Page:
Let me get specific. It’s a little cheesy, but place items in the unit before the resident moves in and put little tags on them with phrases. Some examples would be placing a few bottles of waters or sodas in the fridge with tags on them that say, “It’s so refreshing to live in a [your company name]property.” Or place a bag of candy on the counter with a tag that says, “It’s sweet to have you as our resident!” Or leave a plunger in the bathroom with a tag that says, “Stuff happens. If you have a maintenance request, call 555-5555 to schedule a [your company]trained maintenance tech to assist.” Or you could put a dog bone out for your residents with pets that says, “[Your company] even loves our furry residents.” We have many more, but you get the point. These are very minor things that cost so little but can start the customer experience off on the right foot and get you on your way to minimizing costly turnovers. I would rather spend $10 on this than $3,000 on a turnover.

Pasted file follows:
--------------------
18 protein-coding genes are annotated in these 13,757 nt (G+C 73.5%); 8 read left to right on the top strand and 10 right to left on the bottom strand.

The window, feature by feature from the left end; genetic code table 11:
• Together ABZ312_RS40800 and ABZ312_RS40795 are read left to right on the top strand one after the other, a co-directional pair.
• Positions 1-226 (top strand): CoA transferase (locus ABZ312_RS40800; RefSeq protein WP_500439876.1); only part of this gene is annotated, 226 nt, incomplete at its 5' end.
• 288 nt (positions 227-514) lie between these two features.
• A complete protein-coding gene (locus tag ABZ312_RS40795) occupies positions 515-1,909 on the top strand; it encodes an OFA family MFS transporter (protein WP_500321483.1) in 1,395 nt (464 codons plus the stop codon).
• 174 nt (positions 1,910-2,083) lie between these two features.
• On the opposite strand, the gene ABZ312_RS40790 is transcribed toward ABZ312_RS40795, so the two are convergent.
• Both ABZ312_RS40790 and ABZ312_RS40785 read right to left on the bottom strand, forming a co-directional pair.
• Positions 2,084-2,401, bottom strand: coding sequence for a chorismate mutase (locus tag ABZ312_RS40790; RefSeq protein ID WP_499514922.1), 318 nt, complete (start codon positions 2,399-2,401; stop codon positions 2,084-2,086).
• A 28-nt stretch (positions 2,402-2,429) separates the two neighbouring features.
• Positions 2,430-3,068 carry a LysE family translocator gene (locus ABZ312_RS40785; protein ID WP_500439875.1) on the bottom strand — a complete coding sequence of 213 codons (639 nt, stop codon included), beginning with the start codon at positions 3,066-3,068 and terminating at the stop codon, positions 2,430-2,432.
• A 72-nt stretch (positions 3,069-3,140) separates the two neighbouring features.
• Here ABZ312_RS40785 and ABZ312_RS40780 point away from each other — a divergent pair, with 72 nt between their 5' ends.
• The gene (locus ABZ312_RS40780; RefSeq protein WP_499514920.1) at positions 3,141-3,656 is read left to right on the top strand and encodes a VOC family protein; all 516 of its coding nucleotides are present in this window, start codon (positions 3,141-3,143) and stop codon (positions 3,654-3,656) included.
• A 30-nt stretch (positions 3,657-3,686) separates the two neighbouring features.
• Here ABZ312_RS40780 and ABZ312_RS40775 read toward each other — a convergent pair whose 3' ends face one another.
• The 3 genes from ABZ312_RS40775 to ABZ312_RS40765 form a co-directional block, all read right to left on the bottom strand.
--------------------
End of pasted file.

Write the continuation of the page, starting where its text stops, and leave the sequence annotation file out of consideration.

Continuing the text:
2. Quarterly Checks

Going into your property a few times a year to check on things is a must! You have to keep an eye on things, but instead of busting in like a S.W.A.T. team and pointing out everything that’s wrong, why not check smoke detectors and change furnace filters while you are there? You can call it “quarterly safety and energy efficiency maintenance.” While you or your staff is there, compliment your resident on something—how the unit is kept, the nice picture of their family, the newer-looking couch. Even ask them if there is anything else you can do for them. These are not groundbreaking tips, but for some reason, the norm is more like a quarterly raid.

3. Anniversary Presents

What do most landlords do when their resident’s lease is about to expire? They send them a notice to renew the lease or call them and notify them of their contractual obligations for notice.